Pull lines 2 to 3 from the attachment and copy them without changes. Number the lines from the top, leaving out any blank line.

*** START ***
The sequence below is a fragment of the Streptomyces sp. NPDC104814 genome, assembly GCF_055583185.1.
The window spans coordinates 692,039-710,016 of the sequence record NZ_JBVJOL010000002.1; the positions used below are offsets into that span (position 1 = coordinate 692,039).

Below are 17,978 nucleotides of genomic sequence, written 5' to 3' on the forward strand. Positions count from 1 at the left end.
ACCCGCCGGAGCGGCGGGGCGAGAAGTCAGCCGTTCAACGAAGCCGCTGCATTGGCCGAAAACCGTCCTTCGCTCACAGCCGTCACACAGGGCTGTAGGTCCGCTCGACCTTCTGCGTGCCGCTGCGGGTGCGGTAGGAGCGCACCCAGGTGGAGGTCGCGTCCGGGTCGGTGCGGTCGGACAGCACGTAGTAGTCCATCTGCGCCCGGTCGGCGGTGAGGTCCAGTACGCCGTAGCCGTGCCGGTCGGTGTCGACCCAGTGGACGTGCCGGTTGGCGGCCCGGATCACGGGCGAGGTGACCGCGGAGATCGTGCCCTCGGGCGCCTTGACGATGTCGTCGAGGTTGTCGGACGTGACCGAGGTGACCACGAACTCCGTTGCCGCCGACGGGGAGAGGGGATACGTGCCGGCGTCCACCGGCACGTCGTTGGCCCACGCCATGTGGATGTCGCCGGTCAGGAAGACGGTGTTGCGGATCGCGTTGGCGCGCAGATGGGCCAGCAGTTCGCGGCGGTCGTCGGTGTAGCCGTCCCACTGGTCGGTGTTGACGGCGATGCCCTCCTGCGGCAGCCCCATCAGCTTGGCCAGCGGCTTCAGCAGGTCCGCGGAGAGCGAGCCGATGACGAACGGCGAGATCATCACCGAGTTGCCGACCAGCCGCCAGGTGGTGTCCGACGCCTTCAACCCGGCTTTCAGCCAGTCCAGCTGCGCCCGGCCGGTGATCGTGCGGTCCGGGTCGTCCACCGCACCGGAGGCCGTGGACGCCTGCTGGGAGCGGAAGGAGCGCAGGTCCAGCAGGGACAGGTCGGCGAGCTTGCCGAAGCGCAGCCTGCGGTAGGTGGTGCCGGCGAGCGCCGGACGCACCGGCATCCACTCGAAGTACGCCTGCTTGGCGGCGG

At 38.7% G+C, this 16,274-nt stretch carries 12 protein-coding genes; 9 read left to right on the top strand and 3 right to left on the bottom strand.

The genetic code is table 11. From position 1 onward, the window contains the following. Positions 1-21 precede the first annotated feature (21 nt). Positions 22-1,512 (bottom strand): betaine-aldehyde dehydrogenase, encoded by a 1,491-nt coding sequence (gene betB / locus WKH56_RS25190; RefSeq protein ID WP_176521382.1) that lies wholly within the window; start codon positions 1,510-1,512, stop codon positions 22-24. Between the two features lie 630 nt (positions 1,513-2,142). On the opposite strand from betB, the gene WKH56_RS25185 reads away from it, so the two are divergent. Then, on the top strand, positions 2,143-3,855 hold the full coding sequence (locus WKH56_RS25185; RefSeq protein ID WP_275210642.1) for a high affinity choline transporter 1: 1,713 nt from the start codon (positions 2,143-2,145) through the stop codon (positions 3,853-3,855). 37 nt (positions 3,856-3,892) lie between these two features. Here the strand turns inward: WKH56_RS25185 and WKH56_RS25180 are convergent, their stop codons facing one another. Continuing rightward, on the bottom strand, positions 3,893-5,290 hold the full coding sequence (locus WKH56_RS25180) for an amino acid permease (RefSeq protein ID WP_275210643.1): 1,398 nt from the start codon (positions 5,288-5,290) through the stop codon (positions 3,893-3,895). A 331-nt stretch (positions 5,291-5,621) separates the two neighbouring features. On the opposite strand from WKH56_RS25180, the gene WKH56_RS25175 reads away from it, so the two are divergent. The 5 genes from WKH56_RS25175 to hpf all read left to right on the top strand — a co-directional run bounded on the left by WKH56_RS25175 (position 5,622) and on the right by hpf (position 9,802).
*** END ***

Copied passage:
The window spans coordinates 692,039-710,016 of the sequence record NZ_JBVJOL010000002.1; the positions used below are offsets into that span (position 1 = coordinate 692,039).

Below are 17,978 nucleotides of genomic sequence, written 5' to 3' on the forward strand. Positions count from 1 at the left end.